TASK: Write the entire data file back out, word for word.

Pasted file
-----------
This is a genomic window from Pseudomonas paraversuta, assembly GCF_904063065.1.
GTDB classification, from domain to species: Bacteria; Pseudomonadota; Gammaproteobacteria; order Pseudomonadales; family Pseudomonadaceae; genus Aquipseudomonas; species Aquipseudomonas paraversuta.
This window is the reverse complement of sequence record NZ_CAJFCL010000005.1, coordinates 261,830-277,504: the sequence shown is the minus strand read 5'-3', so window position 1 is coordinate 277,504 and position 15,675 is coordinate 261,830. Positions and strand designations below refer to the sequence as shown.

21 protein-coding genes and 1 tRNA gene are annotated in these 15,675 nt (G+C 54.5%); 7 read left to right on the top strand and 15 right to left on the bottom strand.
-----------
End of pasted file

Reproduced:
This is a genomic window from Pseudomonas paraversuta, assembly GCF_904063065.1.
GTDB classification, from domain to species: Bacteria; Pseudomonadota; Gammaproteobacteria; order Pseudomonadales; family Pseudomonadaceae; genus Aquipseudomonas; species Aquipseudomonas paraversuta.
This window is the reverse complement of sequence record NZ_CAJFCL010000005.1, coordinates 261,830-277,504: the sequence shown is the minus strand read 5'-3', so window position 1 is coordinate 277,504 and position 15,675 is coordinate 261,830. Positions and strand designations below refer to the sequence as shown.

21 protein-coding genes and 1 tRNA gene are annotated in these 15,675 nt (G+C 54.5%); 7 read left to right on the top strand and 15 right to left on the bottom strand.